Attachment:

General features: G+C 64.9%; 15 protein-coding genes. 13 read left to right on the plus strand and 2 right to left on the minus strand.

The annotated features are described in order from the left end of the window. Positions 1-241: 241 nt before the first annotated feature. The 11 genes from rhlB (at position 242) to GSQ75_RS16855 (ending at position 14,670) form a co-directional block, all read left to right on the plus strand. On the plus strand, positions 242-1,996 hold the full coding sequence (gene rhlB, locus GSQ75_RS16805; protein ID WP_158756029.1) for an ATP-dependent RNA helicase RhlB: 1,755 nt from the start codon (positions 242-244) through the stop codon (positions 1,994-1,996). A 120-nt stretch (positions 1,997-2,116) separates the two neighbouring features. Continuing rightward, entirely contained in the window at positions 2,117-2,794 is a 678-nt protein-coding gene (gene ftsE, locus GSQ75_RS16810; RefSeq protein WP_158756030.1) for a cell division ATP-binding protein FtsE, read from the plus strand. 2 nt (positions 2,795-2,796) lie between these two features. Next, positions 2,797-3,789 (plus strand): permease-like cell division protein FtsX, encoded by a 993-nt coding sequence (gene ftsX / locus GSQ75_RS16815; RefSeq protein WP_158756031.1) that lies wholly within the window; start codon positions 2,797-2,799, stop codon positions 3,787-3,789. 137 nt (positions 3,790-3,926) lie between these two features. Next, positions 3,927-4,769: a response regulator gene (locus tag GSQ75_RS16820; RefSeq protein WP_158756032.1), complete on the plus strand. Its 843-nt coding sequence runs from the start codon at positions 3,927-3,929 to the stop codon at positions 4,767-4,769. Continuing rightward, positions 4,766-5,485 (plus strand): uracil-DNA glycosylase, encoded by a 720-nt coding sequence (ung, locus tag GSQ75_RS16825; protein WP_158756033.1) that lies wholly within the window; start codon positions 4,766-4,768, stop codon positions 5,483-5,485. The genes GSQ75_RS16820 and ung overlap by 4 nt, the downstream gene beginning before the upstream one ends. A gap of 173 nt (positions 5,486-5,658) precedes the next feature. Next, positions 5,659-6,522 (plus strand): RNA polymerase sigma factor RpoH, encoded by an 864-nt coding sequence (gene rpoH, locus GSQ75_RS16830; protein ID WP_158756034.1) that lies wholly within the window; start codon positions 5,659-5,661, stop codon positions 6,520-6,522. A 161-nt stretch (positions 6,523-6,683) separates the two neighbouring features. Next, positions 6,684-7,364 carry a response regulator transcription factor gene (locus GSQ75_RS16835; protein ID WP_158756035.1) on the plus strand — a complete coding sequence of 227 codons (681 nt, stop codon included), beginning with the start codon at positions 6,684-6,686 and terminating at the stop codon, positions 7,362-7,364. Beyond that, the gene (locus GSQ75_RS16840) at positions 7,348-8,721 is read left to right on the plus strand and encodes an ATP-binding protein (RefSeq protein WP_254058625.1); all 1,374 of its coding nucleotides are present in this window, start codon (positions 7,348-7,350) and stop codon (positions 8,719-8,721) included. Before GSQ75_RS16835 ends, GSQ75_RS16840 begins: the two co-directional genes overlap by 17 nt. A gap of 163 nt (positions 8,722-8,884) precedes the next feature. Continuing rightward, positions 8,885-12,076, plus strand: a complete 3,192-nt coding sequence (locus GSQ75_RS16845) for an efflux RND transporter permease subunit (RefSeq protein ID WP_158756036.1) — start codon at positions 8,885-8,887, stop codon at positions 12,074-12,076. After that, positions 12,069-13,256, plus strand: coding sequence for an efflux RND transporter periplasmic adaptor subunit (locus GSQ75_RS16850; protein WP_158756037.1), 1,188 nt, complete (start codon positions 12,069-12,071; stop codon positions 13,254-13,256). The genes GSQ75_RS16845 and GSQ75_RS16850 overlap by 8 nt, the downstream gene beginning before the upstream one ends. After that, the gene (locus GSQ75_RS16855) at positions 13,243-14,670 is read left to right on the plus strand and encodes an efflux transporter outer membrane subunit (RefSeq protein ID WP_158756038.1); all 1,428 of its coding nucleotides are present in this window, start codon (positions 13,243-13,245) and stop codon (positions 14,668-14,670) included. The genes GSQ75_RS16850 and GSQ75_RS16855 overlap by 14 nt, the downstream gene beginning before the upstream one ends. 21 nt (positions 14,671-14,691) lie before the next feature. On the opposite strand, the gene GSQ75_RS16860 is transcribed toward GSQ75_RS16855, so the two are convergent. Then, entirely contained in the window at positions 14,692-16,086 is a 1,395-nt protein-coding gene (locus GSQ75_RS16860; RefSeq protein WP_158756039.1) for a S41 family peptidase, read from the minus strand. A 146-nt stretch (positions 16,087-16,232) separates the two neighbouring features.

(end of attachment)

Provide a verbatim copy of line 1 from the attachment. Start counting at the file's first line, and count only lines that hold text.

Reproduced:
General features: G+C 64.9%; 15 protein-coding genes. 13 read left to right on the plus strand and 2 right to left on the minus strand.